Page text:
I would assume they would offer a P2P package for corporate file sharing. They already have a software/patch distribution server.
Yeah but with something like Avalanche it would take TONS of load off those servers, as most of the traffic would be from peers. :) That means that things like a big service pack can be grabbed by everyone at the same time instead of releasing it over weeks like MS had to do with SP2. They would then have bandwidth free for something else.
 
#13
yeah..... it could take the load off of their servers........ and it could also turn out like some torrents you find now are....... nobody seeding at all, wind up downloading at like 30 B/s
 

madmatt

Bow Down to the King
Political User
#14
All I know is that I just put in two Server 2003/Exchange cluster servers and it turned out great. Works so well and that makes me a happy admin.
 
#15
Xie said:
Yeah but with something like Avalanche it would take TONS of load off those servers, as most of the traffic would be from peers. :) That means that things like a big service pack can be grabbed by everyone at the same time instead of releasing it over weeks like MS had to do with SP2. They would then have bandwidth free for something else.
Exactly! That's going to be one of the biggest applications of something like this.

ElementalDragon said:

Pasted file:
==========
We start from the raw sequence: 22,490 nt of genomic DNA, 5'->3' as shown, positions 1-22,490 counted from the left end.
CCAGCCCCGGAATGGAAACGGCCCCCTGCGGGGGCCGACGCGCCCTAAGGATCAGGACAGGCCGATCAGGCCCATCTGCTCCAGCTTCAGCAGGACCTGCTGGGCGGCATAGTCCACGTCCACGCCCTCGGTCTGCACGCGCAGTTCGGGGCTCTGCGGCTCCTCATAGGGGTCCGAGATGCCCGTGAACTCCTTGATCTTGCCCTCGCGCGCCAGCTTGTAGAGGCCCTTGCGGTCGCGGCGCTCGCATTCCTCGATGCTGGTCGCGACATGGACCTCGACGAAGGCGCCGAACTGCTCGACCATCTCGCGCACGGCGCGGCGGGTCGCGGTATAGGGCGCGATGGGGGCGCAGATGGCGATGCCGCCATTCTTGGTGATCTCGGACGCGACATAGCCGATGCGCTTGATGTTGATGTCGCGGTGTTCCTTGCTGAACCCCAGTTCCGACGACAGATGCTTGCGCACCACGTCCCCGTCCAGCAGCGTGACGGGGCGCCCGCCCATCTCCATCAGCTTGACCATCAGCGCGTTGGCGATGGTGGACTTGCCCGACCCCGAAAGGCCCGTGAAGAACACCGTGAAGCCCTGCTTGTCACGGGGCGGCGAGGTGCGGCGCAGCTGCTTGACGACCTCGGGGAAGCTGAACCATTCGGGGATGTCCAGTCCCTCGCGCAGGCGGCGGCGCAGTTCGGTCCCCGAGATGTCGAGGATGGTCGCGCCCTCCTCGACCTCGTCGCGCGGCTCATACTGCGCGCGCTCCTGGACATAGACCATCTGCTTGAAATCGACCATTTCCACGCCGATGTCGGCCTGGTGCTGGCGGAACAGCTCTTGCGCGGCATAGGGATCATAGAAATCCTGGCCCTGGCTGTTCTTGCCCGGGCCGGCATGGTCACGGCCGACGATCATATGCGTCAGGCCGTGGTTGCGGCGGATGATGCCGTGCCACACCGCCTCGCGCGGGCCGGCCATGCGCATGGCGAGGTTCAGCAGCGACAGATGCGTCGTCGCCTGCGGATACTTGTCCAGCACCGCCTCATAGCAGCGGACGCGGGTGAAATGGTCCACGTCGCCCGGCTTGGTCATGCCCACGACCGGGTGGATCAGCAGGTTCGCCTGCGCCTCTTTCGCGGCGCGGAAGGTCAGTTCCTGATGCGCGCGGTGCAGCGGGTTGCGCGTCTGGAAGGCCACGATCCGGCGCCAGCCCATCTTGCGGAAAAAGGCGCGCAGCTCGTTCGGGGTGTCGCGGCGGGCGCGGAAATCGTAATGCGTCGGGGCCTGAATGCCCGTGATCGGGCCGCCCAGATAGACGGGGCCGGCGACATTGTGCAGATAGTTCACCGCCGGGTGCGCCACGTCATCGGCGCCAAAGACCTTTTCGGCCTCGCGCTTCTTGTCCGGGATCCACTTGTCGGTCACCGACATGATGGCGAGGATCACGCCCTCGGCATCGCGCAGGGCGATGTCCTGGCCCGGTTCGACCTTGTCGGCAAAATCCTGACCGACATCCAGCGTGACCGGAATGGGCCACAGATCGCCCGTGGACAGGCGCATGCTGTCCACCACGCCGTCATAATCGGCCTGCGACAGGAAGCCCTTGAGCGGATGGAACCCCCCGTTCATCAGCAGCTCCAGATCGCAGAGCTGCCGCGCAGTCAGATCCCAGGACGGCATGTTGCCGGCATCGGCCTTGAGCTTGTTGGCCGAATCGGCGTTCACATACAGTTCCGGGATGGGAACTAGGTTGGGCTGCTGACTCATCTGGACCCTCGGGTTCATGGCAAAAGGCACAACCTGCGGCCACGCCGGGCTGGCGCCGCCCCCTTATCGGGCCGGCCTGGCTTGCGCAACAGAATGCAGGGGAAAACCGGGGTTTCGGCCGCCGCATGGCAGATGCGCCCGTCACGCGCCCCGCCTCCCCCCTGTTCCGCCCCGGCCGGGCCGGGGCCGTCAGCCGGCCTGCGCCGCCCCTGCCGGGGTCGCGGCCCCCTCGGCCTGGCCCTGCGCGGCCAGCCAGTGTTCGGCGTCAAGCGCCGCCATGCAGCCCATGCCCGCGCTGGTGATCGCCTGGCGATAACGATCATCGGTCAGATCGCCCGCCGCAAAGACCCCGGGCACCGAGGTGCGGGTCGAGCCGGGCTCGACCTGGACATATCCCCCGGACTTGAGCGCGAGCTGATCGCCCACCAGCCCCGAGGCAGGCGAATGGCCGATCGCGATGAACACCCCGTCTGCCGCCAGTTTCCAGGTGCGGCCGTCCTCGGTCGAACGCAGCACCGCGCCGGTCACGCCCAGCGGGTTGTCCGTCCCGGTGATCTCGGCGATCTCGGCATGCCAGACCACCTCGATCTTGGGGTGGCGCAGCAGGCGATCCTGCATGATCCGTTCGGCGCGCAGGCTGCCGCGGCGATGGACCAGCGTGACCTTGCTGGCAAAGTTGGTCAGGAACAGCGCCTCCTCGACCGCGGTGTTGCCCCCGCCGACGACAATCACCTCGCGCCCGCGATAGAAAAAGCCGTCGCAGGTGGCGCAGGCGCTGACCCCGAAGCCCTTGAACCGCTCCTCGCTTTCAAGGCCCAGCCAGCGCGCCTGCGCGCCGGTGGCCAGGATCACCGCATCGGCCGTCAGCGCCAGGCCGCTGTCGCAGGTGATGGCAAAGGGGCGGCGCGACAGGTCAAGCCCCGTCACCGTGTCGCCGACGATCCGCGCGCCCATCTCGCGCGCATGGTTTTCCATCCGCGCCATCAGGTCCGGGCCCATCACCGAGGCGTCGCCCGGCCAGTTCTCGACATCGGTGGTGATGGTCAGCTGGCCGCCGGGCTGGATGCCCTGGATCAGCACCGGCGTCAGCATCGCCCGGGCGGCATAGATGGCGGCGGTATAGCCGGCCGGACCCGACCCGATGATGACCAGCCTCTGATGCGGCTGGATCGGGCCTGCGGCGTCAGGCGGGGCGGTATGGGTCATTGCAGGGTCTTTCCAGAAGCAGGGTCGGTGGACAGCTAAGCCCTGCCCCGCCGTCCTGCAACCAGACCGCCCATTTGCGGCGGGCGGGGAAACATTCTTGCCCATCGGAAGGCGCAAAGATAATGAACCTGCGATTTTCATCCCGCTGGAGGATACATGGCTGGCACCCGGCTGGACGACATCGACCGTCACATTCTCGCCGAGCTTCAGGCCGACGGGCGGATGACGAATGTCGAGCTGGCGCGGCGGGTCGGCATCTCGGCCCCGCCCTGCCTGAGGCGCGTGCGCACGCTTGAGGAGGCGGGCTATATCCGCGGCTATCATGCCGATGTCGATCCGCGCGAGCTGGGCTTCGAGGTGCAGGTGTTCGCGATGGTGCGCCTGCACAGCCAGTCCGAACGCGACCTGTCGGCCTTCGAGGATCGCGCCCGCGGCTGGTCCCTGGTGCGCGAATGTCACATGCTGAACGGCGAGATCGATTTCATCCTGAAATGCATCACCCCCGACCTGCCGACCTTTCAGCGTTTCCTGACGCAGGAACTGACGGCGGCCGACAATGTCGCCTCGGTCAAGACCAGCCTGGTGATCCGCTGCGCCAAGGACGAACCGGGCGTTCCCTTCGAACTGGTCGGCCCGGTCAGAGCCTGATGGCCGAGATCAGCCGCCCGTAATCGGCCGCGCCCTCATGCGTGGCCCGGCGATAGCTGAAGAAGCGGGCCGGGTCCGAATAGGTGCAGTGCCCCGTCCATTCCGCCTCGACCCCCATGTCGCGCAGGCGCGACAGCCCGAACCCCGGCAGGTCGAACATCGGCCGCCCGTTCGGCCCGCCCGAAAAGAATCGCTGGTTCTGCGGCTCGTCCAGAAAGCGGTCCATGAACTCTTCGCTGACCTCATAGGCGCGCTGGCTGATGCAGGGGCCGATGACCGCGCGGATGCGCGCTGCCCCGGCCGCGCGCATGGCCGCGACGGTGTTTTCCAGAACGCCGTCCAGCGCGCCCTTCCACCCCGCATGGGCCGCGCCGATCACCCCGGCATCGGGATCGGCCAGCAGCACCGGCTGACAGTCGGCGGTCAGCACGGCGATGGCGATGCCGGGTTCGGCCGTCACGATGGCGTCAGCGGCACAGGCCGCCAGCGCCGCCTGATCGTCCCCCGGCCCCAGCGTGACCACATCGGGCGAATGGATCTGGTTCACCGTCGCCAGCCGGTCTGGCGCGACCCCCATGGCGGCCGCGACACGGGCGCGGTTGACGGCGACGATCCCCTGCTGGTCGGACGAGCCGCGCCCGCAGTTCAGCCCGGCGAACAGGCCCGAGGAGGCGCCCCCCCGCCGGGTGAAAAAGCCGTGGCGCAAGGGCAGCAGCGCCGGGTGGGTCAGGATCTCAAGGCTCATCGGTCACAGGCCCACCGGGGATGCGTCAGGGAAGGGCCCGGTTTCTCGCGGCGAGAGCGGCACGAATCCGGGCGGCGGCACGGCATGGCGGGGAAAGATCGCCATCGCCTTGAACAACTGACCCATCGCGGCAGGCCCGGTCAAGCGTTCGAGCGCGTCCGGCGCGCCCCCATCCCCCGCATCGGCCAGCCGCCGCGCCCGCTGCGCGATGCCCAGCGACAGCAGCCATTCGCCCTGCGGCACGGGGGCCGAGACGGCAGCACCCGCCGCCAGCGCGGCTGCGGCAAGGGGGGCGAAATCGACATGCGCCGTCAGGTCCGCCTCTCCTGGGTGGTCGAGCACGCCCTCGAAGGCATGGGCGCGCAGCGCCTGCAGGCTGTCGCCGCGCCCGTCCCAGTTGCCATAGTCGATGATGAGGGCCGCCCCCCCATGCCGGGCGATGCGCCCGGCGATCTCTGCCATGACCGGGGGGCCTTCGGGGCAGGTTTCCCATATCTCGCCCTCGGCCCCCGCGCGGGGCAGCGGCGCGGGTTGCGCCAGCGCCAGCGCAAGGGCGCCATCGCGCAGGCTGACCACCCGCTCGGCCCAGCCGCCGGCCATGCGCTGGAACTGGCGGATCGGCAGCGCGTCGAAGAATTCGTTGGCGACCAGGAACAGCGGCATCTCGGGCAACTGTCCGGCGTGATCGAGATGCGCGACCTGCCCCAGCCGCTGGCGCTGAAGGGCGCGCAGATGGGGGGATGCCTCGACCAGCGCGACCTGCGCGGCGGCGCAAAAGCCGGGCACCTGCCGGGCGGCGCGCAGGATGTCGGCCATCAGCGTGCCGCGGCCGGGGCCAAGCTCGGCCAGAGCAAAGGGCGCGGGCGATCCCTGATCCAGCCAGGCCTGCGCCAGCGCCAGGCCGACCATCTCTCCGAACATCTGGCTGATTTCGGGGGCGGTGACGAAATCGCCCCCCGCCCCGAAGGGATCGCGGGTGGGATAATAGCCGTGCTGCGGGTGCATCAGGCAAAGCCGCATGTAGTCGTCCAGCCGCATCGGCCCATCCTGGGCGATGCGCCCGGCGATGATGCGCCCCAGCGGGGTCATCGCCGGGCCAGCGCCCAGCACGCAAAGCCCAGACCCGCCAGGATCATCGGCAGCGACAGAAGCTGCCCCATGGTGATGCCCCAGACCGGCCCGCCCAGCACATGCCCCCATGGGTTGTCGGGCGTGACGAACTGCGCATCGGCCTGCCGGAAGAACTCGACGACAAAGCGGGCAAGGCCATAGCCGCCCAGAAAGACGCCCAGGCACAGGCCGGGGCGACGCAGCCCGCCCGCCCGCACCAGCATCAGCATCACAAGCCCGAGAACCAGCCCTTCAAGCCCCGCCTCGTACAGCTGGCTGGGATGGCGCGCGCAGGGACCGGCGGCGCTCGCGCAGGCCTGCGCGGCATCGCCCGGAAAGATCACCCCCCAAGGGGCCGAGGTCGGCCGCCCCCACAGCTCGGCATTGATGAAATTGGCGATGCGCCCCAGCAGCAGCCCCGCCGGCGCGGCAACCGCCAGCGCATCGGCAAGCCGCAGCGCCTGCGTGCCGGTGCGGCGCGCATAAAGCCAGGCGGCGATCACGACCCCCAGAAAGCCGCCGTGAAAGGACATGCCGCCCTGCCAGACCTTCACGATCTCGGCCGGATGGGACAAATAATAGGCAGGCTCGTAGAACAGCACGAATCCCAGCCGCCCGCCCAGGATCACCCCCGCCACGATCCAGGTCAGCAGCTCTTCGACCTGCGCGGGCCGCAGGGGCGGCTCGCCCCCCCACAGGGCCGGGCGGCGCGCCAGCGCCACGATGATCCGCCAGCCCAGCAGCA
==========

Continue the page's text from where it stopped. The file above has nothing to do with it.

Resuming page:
yeah..... it could take the load off of their servers........ and it could also turn out like some torrents you find now are....... nobody seeding at all, wind up downloading at like 30 B/s
That happens to be one of BT's weaknesses that they're attempting to improve on. If they succeed, it'll be very cool. :D

madmatt said:
All I know is that I just put in two Server 2003/Exchange cluster servers and it turned out great. Works so well and that makes me a happy admin.
I'm actually setting up an Exchange server here next weekend. Outlook Web Access...mmm! :)
 
#16
ElementalDragon said:
yeah..... it could take the load off of their servers........ and it could also turn out like some torrents you find now are....... nobody seeding at all, wind up downloading at like 30 B/s
Well chances are that with large companys with big pipes hosting the files that you won't find many 30 KB/s torrents even if they are the only seeders. :)
 
#17
I saw the story on /. a few days ago but never bothered to follow the links. Well I just read that register article and I don't see how after reading that you could be negative about it ED.
Collect enough of these pieces, and you will have enough information to reconstruct the whole file. Even if you don't have all the original pieces distributed by the person who held the original version of the file.
I think that part in of itself is crazy cool. :D
 
#18
Collect enough of these pieces, and you will have enough information to reconstruct the whole file. Even if you don't have all the original pieces distributed by the person who held the original version of the file.
Sounds like QuickPar, which I use frequently for my newsgroups downloads. MS is bringing the best of features of all things together, it looks like.
 
#19
Not surprising, considering this is an MSR project. They don't take ordinary people. Almost everyone there has a Ph.D. in C.S., Math or some related field. :D

The only thing is not every MSR project makes it out into the public. Lots of them stay in the labs for years before popping up in a new or existing product. Hope this one sees the light of day soon. As Xie pointed out, it definitely sounds very cool.
 

madmatt

Bow Down to the King
Political User
#20
N/R, the new OWA is awesome compaired to past versions. You might also look into setting up RPC over HTTP which is even better for working from home.